BY Joseph OAKON
I have often believed that technologies are created in response to a cultural problem. A certain technology isn’t created in isolation from the cultural space within which it finds itself. The Stone Age came with responses based on the insights men could deduce from the Stone Age. Striking two stones, one against the other brought a spark of fire. As crude as that may have seemed, tenants of that era were able to build for themselves solutions that solved their immediate problems.
It is interesting to know that as culture births technology, technology in turn births new cultures. Recent developments in technology have brought about the field of Artificial Intelligence; now, Augmented Reality now holds sway. These new realities are beginning to diffuse from the areas of higher concentration to those of lower concentration. Now, this forms the basis upon I write this piece. Are we supposed to import ‘technovation’ meant for another culture into ours considering our cultural realities?
Hitachi has a new security system designed for airports with the capacity to capture every piece of detail about you as you walk within the space. It is apt for crowded places. It follows you literally and can classify you based on more than hundred characteristics, which include your age, sex, cloths, your luggage and more. It’s no magic, but a clear display of techno-logic specifically designed for safety, considering the rising profiles of terrorists’ invasions and bombings. I kind of find this to simply be a technological response to a peculiar cultural problem, even though it is not without its own challenges.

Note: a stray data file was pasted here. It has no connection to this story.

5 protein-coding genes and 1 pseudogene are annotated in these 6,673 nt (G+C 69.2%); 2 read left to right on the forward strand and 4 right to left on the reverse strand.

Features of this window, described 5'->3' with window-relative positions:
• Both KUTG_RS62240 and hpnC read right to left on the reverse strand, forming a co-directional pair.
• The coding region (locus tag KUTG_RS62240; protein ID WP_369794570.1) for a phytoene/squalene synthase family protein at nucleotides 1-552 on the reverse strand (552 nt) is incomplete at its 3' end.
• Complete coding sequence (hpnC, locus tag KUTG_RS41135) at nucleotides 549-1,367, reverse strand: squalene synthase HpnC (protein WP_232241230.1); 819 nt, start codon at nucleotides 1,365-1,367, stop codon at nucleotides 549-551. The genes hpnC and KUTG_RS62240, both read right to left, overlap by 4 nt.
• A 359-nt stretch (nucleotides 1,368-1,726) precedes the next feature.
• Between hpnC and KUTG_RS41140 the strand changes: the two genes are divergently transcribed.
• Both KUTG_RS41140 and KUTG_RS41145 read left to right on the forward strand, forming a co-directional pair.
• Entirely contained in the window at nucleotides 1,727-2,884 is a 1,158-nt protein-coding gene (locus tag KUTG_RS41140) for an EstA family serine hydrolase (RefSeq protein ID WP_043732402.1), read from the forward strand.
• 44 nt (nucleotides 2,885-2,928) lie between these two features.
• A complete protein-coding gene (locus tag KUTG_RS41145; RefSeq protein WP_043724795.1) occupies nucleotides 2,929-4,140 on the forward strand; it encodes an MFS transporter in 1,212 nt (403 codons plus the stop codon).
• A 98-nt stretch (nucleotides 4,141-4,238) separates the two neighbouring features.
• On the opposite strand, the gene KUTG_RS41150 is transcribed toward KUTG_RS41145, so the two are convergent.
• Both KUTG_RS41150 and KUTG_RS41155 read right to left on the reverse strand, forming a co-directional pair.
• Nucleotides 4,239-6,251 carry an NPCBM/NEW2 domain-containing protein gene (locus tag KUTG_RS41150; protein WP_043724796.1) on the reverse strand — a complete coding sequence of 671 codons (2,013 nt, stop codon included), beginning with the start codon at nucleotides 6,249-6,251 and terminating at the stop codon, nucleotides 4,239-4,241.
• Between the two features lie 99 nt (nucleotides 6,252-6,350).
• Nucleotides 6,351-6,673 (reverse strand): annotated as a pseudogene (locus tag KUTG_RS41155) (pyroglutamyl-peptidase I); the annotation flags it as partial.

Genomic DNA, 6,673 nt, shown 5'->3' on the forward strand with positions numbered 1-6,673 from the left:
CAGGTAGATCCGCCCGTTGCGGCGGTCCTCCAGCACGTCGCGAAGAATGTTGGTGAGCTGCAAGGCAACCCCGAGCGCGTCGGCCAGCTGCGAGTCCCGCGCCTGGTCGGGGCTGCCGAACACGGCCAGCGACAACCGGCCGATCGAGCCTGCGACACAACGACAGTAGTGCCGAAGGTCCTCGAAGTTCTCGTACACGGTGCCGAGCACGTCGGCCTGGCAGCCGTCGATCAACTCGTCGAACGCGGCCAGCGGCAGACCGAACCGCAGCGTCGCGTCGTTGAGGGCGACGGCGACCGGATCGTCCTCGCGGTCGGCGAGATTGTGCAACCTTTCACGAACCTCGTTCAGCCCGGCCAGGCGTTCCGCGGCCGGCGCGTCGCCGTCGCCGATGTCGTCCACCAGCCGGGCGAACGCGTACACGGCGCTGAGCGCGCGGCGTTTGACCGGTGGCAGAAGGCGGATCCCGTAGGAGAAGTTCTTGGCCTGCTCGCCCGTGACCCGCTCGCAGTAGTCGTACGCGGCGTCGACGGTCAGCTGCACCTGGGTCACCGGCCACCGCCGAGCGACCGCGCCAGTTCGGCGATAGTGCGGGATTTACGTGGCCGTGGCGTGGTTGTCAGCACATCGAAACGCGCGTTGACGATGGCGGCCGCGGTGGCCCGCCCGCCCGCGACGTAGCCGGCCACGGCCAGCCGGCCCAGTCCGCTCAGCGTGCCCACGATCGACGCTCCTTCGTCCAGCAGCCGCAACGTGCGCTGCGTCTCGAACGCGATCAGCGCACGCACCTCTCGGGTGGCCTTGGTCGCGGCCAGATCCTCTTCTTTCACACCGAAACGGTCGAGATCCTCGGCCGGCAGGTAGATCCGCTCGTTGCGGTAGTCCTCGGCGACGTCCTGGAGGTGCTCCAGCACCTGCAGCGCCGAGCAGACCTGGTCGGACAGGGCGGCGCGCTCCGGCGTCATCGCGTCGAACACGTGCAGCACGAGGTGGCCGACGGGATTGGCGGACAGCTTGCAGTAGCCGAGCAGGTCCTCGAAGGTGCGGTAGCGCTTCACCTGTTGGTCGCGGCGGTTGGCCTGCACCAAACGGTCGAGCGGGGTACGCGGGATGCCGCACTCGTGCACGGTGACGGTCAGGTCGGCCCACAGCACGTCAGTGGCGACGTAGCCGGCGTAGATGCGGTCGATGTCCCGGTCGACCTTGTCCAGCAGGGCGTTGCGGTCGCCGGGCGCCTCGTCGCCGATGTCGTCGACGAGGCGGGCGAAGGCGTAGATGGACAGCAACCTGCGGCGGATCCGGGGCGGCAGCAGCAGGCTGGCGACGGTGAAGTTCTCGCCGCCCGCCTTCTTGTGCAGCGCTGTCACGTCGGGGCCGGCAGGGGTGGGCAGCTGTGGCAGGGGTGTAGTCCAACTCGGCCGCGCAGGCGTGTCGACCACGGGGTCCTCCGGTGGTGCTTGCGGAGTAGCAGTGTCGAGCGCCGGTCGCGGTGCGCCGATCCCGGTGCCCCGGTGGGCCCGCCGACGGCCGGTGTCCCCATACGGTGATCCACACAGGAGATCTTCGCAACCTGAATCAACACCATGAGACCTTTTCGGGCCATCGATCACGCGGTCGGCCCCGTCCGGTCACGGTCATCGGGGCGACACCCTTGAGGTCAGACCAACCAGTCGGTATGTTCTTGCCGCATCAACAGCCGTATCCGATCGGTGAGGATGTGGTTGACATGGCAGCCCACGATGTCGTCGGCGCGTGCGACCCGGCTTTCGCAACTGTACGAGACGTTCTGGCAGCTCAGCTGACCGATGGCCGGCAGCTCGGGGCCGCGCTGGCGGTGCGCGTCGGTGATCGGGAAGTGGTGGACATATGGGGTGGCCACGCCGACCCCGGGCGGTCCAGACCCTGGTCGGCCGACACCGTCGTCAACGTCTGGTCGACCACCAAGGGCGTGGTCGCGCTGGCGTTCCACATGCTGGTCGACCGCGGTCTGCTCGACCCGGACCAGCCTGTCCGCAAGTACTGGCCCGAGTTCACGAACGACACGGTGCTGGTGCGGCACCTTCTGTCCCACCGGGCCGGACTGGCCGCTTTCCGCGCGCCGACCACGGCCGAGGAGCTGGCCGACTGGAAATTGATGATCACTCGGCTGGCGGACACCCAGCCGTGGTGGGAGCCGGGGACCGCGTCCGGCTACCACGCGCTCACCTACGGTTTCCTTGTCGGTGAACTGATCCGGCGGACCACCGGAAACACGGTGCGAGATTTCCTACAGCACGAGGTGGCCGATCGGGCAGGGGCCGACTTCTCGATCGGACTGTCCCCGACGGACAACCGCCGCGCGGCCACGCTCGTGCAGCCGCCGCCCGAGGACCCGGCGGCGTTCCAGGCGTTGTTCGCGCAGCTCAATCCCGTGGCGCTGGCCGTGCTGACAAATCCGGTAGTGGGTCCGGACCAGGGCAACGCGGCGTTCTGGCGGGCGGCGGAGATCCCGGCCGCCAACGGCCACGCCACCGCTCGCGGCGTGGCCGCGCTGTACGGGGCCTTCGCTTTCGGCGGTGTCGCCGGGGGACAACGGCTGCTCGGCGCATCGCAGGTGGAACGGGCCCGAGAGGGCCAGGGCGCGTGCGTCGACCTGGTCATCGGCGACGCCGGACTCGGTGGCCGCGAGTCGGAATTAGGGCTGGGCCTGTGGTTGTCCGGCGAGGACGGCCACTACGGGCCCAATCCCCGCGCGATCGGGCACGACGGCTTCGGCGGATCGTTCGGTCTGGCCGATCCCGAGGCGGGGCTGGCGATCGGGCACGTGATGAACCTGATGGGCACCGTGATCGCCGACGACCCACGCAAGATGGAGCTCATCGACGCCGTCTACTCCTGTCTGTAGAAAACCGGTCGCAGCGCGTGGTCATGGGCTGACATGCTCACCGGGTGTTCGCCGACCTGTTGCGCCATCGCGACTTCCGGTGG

I see that creation as a particular invention for a general problem as faced by many. However, there’s this originality about this invention that stems from the fact that in Japan there is a rising demand for such technologies because of the Tokyo 2020 Olympics. Here again is why I mentioned that cultural needs create technological inventions.
My take is that as the African business invents and innovates, the intent should be built on the realities of our cultural needs. While it is clear that we do not need flying cars just yet in Africa, we can create technologies that will aid making good roads faster, cheaper and more durable. We should seek technologies that will help us address our poor maintenance culture and attitude to development. Our problems are unique to us; I submit that our approach to such problems should be unique as well. Homegrown technologies will always meet the real needs of our cultures anytime and every other day. We can’t be talking about robots in our factories just now when there are millions of youthful hands seeking employment without educating our youths on how to use these or fit into such schemes. Our approach should solve our problems not aggravate them. It may work for the technologically advanced regions, but we need to factor into ours the core realities of our cultures.
We need to face the real African problems not flying cars.